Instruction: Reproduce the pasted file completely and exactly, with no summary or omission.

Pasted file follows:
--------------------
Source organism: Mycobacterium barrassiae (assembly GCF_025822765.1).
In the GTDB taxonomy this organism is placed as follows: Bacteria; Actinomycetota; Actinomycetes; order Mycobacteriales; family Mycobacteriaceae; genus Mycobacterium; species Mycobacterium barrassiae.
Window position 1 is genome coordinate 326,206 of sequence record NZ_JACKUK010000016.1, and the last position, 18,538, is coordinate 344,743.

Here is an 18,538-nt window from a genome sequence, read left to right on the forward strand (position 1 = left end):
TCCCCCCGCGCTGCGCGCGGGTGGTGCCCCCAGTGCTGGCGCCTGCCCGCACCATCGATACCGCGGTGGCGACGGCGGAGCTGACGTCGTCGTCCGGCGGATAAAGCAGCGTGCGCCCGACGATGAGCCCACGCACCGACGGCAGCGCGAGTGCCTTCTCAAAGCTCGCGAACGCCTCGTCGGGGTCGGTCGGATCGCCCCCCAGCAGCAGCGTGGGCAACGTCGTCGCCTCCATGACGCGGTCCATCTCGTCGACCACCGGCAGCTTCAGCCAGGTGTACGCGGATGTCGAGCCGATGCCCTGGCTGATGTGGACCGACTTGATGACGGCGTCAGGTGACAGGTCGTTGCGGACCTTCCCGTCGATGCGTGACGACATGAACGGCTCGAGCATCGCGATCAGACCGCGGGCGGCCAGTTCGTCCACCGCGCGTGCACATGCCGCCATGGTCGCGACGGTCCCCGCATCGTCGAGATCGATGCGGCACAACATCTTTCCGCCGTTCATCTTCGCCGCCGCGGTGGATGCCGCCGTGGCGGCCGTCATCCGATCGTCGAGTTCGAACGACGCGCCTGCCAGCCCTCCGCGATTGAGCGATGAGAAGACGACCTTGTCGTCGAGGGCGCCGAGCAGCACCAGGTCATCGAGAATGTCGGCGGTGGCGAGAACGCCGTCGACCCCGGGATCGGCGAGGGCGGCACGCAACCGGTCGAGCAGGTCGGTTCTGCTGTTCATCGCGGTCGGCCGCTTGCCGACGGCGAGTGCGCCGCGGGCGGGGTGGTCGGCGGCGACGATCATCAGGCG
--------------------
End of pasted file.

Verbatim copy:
Source organism: Mycobacterium barrassiae (assembly GCF_025822765.1).
In the GTDB taxonomy this organism is placed as follows: Bacteria; Actinomycetota; Actinomycetes; order Mycobacteriales; family Mycobacteriaceae; genus Mycobacterium; species Mycobacterium barrassiae.
Window position 1 is genome coordinate 326,206 of sequence record NZ_JACKUK010000016.1, and the last position, 18,538, is coordinate 344,743.

Here is an 18,538-nt window from a genome sequence, read left to right on the forward strand (position 1 = left end):
TCCCCCCGCGCTGCGCGCGGGTGGTGCCCCCAGTGCTGGCGCCTGCCCGCACCATCGATACCGCGGTGGCGACGGCGGAGCTGACGTCGTCGTCCGGCGGATAAAGCAGCGTGCGCCCGACGATGAGCCCACGCACCGACGGCAGCGCGAGTGCCTTCTCAAAGCTCGCGAACGCCTCGTCGGGGTCGGTCGGATCGCCCCCCAGCAGCAGCGTGGGCAACGTCGTCGCCTCCATGACGCGGTCCATCTCGTCGACCACCGGCAGCTTCAGCCAGGTGTACGCGGATGTCGAGCCGATGCCCTGGCTGATGTGGACCGACTTGATGACGGCGTCAGGTGACAGGTCGTTGCGGACCTTCCCGTCGATGCGTGACGACATGAACGGCTCGAGCATCGCGATCAGACCGCGGGCGGCCAGTTCGTCCACCGCGCGTGCACATGCCGCCATGGTCGCGACGGTCCCCGCATCGTCGAGATCGATGCGGCACAACATCTTTCCGCCGTTCATCTTCGCCGCCGCGGTGGATGCCGCCGTGGCGGCCGTCATCCGATCGTCGAGTTCGAACGACGCGCCTGCCAGCCCTCCGCGATTGAGCGATGAGAAGACGACCTTGTCGTCGAGGGCGCCGAGCAGCACCAGGTCATCGAGAATGTCGGCGGTGGCGAGAACGCCGTCGACCCCGGGATCGGCGAGGGCGGCACGCAACCGGTCGAGCAGGTCGGTTCTGCTGTTCATCGCGGTCGGCCGCTTGCCGACGGCGAGTGCGCCGCGGGCGGGGTGGTCGGCGGCGACGATCATCAGGCG